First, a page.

Transitioning and Gender Therapy

Make Sure You Are Seeing A Licensed Therapist

(Aug 14, 2019) by: Alyus Vasquez

All social workers are beholden to the Social Work Code of Ethics —otherwise known as the National Association of Social Workers (NASW) Code of Ethics — during their studies and vow to abide by its standards and principles throughout their careers. The following is an outline of the etiology of its creation and major points. The full text is available at the NASW website .

To check the status of the Gender Therapist you are seeing you can go to ASWB License Verification, and input their name and license information.

Unfortunately there are people practicing under the terms "Life Coach", "Coach", or "Gender Therapists" that claim that there is no protocol for the clinical treatment of the transgender community. That is absolutely false. Be aware of people who try to practice as a therapist across state lines where they are not licensed. Make sure their license is current and that they don't have citations on their license. (LCSW) Licensed Clinical Social Worker's are held to certain ethical codes that protect the patient. Beware of therapists who practice EMDR therapy without the proper training. Always ask to see verification of the proper licenses. For more information on EMDR therapy click HERE. In addition to having a current license, make sure the therapist you are seeing follows the WPATH standards of care for transgender individuals. NEVER let a therapist tell you that you can pay them back with ANYTHING other than money. If a therapist asks you to pay them back with working for them, THEY ARE EXPLOITING YOU. If a therapist asks you to pay them back with special favors, THEY ARE EXPLOITING YOU. You deserve better than that.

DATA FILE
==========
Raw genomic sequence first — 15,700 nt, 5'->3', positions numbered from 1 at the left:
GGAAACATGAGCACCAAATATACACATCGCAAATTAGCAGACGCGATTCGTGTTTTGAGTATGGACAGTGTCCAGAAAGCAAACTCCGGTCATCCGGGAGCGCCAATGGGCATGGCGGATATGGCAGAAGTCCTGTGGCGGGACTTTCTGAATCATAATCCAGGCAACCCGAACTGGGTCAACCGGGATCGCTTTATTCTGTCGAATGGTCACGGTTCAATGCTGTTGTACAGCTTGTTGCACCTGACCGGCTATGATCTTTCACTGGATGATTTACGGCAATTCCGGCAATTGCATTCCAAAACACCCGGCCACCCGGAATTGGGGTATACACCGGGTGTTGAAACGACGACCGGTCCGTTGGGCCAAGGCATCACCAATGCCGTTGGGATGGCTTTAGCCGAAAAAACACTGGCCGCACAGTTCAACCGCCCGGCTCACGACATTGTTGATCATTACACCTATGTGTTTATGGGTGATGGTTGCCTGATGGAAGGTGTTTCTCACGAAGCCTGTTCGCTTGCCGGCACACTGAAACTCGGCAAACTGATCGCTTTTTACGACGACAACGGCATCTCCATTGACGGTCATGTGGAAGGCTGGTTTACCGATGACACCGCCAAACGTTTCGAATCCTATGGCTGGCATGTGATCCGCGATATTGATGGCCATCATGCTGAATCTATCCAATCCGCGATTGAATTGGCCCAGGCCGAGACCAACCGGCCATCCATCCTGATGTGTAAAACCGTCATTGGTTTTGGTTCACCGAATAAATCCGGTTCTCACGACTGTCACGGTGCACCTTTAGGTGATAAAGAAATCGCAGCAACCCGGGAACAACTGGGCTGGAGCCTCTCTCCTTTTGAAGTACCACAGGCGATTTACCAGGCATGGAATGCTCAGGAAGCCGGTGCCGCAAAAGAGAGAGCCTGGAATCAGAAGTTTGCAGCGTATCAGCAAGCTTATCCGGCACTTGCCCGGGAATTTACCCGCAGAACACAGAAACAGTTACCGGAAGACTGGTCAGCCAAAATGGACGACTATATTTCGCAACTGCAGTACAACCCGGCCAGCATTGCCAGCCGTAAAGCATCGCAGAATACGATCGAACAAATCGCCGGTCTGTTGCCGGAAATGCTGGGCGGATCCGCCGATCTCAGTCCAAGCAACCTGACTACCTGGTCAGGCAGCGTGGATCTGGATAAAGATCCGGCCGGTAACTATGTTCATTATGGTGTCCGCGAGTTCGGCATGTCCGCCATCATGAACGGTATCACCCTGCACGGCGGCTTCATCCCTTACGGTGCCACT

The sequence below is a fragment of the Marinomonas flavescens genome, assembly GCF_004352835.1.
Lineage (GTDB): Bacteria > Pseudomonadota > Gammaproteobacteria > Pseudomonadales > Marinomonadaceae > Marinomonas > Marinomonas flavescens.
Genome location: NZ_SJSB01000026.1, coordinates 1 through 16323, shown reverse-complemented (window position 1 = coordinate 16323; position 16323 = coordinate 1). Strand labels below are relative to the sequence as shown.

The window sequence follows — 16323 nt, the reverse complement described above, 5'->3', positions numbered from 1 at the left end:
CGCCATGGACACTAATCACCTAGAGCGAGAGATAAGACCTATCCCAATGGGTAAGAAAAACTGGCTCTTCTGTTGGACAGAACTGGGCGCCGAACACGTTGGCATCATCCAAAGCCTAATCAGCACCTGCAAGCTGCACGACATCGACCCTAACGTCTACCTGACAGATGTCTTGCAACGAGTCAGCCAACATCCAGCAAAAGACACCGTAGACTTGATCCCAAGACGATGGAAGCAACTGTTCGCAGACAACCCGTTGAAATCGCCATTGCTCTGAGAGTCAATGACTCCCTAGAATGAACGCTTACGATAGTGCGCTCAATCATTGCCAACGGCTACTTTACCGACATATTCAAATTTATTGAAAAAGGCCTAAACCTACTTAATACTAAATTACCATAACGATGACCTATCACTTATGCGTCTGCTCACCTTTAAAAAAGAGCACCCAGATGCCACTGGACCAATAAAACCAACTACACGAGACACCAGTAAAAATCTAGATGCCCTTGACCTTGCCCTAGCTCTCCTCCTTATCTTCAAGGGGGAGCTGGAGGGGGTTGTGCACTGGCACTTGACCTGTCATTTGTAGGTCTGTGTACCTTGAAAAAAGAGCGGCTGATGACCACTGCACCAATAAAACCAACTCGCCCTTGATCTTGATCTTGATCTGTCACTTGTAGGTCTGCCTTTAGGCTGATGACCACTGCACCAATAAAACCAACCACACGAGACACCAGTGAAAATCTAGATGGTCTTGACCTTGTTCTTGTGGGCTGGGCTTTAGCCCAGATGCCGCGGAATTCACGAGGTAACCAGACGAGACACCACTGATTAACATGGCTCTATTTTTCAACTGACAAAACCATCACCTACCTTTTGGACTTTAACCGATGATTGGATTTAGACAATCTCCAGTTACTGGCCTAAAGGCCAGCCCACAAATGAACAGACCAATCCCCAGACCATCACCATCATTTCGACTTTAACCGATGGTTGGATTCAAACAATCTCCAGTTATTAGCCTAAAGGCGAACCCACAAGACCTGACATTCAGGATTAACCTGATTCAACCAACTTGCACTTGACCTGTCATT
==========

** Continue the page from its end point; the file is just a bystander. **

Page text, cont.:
It is too easy for someone to take advantage of the transgender community because there are so little resources for the trans community. Be safe. You deserve the proper care, and this website is here to help you find it.

You can go here to see the WPATH Standards of Care For Transgender Health

Download the FREE WPATH PDF 

Why There Is a Social Work Code of Ethics

 

The National Association of Social Workers Delegate Assembly created the first version of the Code of Ethics in October 1960. It has since been revised several times, but it maintains many of the original principles.

The code serves six purposes:

  1. To establish the core values upon which the social work profession is based.

  2. To create specific ethical standards that should guide social work practice and reflect the core values.

  3. To help social workers navigate professional considerations and obligations when ethical uncertainties arise.

  4. To provide ethical standards to which the social work profession can be held accountable.

  5. To initiate new social workers to the profession’s mission, values, and ethical principles and standards.

  6. To create standards by which the social work profession can assess if a social worker has engaged in unethical conduct. Social workers who pledge to abide by this code must cooperate with its implementation and disciplinary rulings based upon it.